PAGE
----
The programs also haven't really improved the number of new drugs approved each year, either.

"Even with that flexibility, there has been no strong upward trend in the number of drug approvals, which on average has remained about 30 new drugs approved per year since the 1980s," Darrow said.

The average annual number of new drug approvals was 34 from 1990-1999, decreasing to 25 from 2000-2009 and then increasing to 41 from 2010-2018, researchers found.

In a statement, the FDA said that the new study "covers a very wide range of issues," and "we are concerned that the researchers do not adequately consider the marked changes in the types of drugs and the patient populations targeted by development programs that FDA now reviews, compared to those from just 10 or 20 years ago, nor the type, quality, and extent of data FDA routinely receives now compared to decades ago."

The agency added that it believes that a failure to take those "marked changes" into account "can result in inaccurate conclusions."

HealthDay also reached out to PhRMA, a trade group representing the pharmaceutical industry, but did not receive comment.

Since the 1980s, various programs have been enacted by U.S. Congress or developed by the FDA to promote the creation of drugs for rare diseases or accelerate approval of promising medications that could benefit multitudes, researchers said in background notes.

"In 2018, more than 80% of new drugs benefitted from at least one special program," Darrow said.

These programs have weakened the review process by requiring the FDA to accept more flexible evidence, he said.

For example, evidence of a drug's effect on cholesterol levels or tumor size can be used to get it approved, rather than evidence that the drug helped people live longer or feel better or avoid emergencies such a heart attacks, Darrow said.

But there's been no benefit from these programs in terms of how long it takes a company to create a new drug, he said.

"We found there was a relatively stable period between when clinical trials began and when drugs were approved. We did not see a steep decline in the clinical development period," Darrow said.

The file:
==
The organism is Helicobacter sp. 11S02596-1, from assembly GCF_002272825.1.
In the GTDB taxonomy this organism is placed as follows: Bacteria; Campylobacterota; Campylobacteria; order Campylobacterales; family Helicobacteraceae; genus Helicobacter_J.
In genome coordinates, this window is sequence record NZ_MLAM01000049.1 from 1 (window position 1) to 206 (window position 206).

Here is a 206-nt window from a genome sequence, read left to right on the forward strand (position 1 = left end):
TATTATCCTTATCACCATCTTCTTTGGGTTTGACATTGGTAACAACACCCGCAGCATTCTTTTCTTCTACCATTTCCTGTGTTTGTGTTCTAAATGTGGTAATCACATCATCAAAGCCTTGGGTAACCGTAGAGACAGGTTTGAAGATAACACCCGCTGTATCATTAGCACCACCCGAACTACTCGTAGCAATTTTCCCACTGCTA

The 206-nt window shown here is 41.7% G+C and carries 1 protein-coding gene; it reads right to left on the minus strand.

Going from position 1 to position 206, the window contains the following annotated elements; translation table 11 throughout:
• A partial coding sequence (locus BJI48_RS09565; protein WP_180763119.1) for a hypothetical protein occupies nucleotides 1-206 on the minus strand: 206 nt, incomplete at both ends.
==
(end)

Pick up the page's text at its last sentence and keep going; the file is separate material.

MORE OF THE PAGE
Disturbingly, the FDA has also become more financially reliant on money from pharmaceutical companies, researchers found.

The amount of the FDA budget that comes from the pharmaceutical industry has increased from about $300 million in the 1990s to just over $4 billion in the 2010s, researchers found. These fees are used to accelerate review times, researchers said.

The FDA has tried to offset the accelerated approval process by requiring companies to track drug effectiveness and safety after it's reached the market, Darrow noted.

"But in the meantime, the agency is allowing doctors and patients to use the drug while the additional information is being collected," Darrow said. "Once drugs are available, they are available to all patients due to off-label prescribing, and those patients may not realize those drugs were approved on the basis of limited evidence or that more evidence is still being collected."

The findings were published Jan. 14 in the Journal of the American Medical Association.

These accelerated review programs have driven up health care costs needlessly, said Dr. Joshua Sharfstein, vice dean for public health practice and community engagement at Johns Hopkins Bloomberg School of Public Health in Baltimore.

The new study provides "an opportunity to pause for a minute and say, 'Can we get the benefit that's intended at perhaps a lower cost, and focus the incentive on products that are going to make the most difference?'" said Sharfstein, who wasn't part of the research.

For example, the Orphan Drug Act was intended to promote the development of drugs for very rare diseases, but "a lot of these incentives have benefitted companies that are selling drugs for many, many patients," Sharfstein said.

"I think that it's very important for FDA to study which incentives, under what circumstances, really lead to medications that make a huge difference for patients, and propose more efficient ways to apply those incentives," Sharfstein noted.

More information

The U.S. Food and Drug Administration has more about the drug development and review process.




Facebook

Amazon Smile

 

Children and Adult services are available now with no wait time.  

Please contact HBH at 860-548-0101, option 2.

 


powered by centersite dot net